Welcome to the Sociology Department at CSULB

A Statement in Support of Victims of Gun Violence (10/3/17)

While today most of the nation is focused on the tragedy in Las Vegas, in Long Beach we are also painfully aware of the impact of gun violence in our own backyard. 

The Department of Sociology mourns the loss of Estephan Hernandez, a student who excelled in the classroom and whose personal story embodies what it means to be a CSULB student. 

While gun violence in the United States has been on a steady decline since the 1990’s, our homicide rate remains nearly three times that of other developed nations.  In Los Angeles County, there have been 633 homicides in the past 12 months. In Compton alone, there have been 24 homicides in the past 12 months.  While communities like this are often over-policed, violent crimes are frequently under investigated.

We would be remiss to ignore the impact of gun availability on violence in our communities.  At present, the U.S. boasts approximately 88.8 guns per 100 people, one of the highest rates of gun ownership per capita in the world.

Many in the CSULB family have been touched directly or indirectly by gun violence through the loss of friends, family or community members. In sociology, we talk about “making the familiar strange.”  In these times, it is important to take a step back and realize that this type of violence, though too often seen, should never become accepted and normalized. There are logical solutions and active steps that we can take to curtail gun violence in our communities ranging from joining with local community groups to reaching out to area political leaders.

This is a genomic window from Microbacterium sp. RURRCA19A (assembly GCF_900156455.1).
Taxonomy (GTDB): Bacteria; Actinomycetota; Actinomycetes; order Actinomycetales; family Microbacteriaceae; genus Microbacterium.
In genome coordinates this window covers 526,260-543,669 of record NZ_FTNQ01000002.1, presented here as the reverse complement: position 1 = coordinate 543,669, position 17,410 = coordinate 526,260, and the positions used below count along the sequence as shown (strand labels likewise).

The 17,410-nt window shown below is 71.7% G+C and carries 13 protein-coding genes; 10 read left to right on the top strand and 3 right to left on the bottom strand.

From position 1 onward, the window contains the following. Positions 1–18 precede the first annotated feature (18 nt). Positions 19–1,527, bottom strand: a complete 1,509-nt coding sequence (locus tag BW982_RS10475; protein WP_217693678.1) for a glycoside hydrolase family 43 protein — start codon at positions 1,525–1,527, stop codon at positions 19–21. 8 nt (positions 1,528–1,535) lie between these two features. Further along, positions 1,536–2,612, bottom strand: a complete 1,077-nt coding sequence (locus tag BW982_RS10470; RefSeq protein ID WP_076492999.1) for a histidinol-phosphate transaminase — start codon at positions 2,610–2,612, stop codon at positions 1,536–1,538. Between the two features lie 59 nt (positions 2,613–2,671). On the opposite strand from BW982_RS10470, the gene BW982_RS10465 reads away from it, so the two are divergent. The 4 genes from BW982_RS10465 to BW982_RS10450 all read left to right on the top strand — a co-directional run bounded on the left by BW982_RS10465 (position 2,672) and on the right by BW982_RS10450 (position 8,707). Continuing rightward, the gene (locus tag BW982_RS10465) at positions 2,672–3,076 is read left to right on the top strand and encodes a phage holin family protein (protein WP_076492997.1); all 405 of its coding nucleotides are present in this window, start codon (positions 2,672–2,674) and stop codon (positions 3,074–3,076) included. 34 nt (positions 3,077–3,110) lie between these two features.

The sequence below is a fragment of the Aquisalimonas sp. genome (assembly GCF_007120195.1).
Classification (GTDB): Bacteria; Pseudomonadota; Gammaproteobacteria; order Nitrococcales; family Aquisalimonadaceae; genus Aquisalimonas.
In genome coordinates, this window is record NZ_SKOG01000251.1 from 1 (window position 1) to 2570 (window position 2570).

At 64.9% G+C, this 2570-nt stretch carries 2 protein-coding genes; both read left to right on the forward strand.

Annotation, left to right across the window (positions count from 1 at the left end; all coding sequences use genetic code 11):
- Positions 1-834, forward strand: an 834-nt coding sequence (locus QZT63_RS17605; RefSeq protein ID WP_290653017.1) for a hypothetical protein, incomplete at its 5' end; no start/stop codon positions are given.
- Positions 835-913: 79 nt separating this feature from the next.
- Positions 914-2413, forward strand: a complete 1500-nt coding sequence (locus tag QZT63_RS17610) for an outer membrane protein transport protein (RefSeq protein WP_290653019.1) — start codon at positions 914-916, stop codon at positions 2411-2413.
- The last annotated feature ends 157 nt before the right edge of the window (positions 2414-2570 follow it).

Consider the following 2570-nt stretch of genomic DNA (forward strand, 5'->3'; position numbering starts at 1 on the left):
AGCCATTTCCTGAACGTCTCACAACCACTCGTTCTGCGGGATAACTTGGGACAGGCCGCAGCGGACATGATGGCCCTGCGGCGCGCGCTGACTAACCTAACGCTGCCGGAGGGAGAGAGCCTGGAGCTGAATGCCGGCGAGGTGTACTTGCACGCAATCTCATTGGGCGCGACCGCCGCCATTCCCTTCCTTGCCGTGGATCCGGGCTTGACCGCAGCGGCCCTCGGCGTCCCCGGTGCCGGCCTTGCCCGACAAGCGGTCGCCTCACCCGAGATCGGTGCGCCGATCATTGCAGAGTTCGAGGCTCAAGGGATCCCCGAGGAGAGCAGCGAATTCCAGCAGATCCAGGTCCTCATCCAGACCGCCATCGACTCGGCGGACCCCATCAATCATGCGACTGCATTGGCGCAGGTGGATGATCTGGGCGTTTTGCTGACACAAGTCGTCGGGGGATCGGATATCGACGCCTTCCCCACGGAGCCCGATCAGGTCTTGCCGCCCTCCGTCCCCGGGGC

Out of our grief, we hope to create the change necessary to prevent this type of violence from happening again. 

We mourn the loss of a life taken far too soon.  Our condolences go out to his family and those who had the privilege of knowing Estephan.   

On campus resources are available for students, staff, and faculty who are coping with grief or loss.  Counseling and Psychological Services (CAPS) is located in Brotman Hall – BH 226 and is open from 8:00 am to 5:00 pm Monday through Friday and provides after hours counseling (562-985-4001).  CSULB faculty and staff can call to make an appointment with the University’s Faculty and Staff Assistance Program (FSAP) counselor at (562) 985-7434.  


Kris Zentgraf

Chair, Department of Sociology

California State University, Long Beach